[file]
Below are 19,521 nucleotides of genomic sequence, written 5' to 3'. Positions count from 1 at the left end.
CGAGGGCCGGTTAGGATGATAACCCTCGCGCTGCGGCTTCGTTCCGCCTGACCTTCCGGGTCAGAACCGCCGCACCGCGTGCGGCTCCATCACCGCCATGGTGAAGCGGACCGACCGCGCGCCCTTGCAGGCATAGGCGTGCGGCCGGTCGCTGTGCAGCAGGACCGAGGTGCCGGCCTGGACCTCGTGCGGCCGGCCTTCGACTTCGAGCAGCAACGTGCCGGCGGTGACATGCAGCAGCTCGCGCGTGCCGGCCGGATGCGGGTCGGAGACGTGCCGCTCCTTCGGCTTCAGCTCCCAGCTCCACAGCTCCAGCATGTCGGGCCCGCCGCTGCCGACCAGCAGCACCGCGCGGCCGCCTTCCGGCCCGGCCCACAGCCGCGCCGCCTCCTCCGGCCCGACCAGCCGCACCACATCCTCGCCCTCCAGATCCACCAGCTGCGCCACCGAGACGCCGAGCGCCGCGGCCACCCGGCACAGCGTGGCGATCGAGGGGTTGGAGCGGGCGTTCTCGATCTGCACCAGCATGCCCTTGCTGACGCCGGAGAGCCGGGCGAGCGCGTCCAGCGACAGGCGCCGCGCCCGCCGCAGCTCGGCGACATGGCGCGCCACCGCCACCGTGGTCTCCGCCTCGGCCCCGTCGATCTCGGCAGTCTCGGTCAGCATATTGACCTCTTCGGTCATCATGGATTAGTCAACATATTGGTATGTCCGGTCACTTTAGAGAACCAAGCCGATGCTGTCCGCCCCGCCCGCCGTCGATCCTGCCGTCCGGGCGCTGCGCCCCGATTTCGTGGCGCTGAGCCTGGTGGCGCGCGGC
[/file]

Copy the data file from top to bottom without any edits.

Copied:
Below are 19,521 nucleotides of genomic sequence, written 5' to 3'. Positions count from 1 at the left end.
CGAGGGCCGGTTAGGATGATAACCCTCGCGCTGCGGCTTCGTTCCGCCTGACCTTCCGGGTCAGAACCGCCGCACCGCGTGCGGCTCCATCACCGCCATGGTGAAGCGGACCGACCGCGCGCCCTTGCAGGCATAGGCGTGCGGCCGGTCGCTGTGCAGCAGGACCGAGGTGCCGGCCTGGACCTCGTGCGGCCGGCCTTCGACTTCGAGCAGCAACGTGCCGGCGGTGACATGCAGCAGCTCGCGCGTGCCGGCCGGATGCGGGTCGGAGACGTGCCGCTCCTTCGGCTTCAGCTCCCAGCTCCACAGCTCCAGCATGTCGGGCCCGCCGCTGCCGACCAGCAGCACCGCGCGGCCGCCTTCCGGCCCGGCCCACAGCCGCGCCGCCTCCTCCGGCCCGACCAGCCGCACCACATCCTCGCCCTCCAGATCCACCAGCTGCGCCACCGAGACGCCGAGCGCCGCGGCCACCCGGCACAGCGTGGCGATCGAGGGGTTGGAGCGGGCGTTCTCGATCTGCACCAGCATGCCCTTGCTGACGCCGGAGAGCCGGGCGAGCGCGTCCAGCGACAGGCGCCGCGCCCGCCGCAGCTCGGCGACATGGCGCGCCACCGCCACCGTGGTCTCCGCCTCGGCCCCGTCGATCTCGGCAGTCTCGGTCAGCATATTGACCTCTTCGGTCATCATGGATTAGTCAACATATTGGTATGTCCGGTCACTTTAGAGAACCAAGCCGATGCTGTCCGCCCCGCCCGCCGTCGATCCTGCCGTCCGGGCGCTGCGCCCCGATTTCGTGGCGCTGAGCCTGGTGGCGCGCGGC